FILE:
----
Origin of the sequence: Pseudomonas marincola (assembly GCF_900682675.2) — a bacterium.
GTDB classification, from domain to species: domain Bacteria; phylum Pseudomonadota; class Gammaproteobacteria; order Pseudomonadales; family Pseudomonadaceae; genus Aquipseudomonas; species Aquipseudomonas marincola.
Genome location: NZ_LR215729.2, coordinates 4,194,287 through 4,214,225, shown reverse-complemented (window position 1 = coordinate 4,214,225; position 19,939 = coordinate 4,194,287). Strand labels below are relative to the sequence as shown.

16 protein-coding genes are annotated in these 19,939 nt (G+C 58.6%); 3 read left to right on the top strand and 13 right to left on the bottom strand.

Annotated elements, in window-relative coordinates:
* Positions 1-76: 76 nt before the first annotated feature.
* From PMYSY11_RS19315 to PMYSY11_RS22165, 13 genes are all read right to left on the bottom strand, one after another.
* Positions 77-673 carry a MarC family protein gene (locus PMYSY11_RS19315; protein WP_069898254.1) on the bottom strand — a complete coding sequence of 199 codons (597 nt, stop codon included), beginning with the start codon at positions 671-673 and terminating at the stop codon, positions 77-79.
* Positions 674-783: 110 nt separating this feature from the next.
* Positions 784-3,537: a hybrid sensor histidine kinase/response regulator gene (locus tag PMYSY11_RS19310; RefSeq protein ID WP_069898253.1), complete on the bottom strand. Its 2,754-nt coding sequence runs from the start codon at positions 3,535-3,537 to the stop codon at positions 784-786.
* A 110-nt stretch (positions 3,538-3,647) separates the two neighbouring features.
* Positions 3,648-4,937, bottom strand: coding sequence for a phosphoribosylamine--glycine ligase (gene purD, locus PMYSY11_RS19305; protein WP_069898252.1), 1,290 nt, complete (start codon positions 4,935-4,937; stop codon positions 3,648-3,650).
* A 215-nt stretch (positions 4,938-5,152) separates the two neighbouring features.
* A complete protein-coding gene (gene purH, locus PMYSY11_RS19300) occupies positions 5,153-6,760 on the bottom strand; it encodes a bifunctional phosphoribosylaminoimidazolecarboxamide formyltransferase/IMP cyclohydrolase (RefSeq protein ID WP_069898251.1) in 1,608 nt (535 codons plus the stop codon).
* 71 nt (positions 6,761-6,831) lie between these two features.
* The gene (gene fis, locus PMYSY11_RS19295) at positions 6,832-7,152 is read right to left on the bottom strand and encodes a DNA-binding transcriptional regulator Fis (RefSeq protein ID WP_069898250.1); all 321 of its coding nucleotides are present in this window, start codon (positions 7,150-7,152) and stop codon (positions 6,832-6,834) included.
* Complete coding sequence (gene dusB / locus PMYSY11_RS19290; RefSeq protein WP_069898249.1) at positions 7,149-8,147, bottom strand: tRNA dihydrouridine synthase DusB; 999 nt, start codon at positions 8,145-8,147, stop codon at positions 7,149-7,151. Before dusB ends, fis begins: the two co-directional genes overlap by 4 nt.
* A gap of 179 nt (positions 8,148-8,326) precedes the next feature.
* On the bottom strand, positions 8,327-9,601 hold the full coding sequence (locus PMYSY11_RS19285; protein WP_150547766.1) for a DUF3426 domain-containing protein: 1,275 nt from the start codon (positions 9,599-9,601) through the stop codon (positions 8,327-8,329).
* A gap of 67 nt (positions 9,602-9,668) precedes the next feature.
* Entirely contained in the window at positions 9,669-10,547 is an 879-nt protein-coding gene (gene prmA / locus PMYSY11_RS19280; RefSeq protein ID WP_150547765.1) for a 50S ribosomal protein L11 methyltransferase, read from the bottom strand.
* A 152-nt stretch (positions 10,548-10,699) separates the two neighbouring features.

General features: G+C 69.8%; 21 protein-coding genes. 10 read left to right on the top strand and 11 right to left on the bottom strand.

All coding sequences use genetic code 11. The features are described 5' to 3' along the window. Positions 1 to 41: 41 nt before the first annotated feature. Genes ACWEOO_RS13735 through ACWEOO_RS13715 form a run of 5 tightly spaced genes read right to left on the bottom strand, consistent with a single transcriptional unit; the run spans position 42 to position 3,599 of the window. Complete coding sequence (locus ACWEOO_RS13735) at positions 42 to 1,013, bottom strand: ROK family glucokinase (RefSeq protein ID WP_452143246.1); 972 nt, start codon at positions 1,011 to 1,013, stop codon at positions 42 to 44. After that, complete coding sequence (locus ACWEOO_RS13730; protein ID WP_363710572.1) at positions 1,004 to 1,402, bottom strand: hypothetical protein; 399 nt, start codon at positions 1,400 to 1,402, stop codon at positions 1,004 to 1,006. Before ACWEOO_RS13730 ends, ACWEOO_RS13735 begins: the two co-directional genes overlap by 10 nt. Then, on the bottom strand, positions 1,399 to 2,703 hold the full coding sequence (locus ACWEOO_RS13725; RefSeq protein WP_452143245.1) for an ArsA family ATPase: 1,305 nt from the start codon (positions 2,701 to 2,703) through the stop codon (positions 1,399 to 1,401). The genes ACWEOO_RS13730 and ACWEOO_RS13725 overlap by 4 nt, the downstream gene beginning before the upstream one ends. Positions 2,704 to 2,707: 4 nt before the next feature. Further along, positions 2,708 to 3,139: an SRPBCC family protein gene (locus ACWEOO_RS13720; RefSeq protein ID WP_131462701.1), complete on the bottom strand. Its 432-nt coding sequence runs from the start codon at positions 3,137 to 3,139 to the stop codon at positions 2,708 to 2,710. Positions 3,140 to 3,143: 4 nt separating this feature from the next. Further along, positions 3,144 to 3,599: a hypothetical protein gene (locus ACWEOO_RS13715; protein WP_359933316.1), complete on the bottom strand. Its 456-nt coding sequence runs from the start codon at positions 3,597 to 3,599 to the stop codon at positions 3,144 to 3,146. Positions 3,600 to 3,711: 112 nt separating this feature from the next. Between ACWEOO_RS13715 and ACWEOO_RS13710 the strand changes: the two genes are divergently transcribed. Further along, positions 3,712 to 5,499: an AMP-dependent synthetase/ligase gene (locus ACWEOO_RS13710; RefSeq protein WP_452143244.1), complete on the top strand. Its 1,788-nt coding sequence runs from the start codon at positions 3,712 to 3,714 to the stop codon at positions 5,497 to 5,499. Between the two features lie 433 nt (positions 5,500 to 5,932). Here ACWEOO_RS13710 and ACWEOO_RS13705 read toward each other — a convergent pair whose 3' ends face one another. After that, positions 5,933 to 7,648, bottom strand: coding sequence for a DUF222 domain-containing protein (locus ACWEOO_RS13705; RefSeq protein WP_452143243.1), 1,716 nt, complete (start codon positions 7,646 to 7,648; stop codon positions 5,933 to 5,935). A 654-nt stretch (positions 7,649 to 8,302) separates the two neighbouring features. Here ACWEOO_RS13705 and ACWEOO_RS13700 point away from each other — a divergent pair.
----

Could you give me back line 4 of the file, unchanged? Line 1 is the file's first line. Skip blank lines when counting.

16 protein-coding genes are annotated in these 19,939 nt (G+C 58.6%); 3 read left to right on the top strand and 13 right to left on the bottom strand.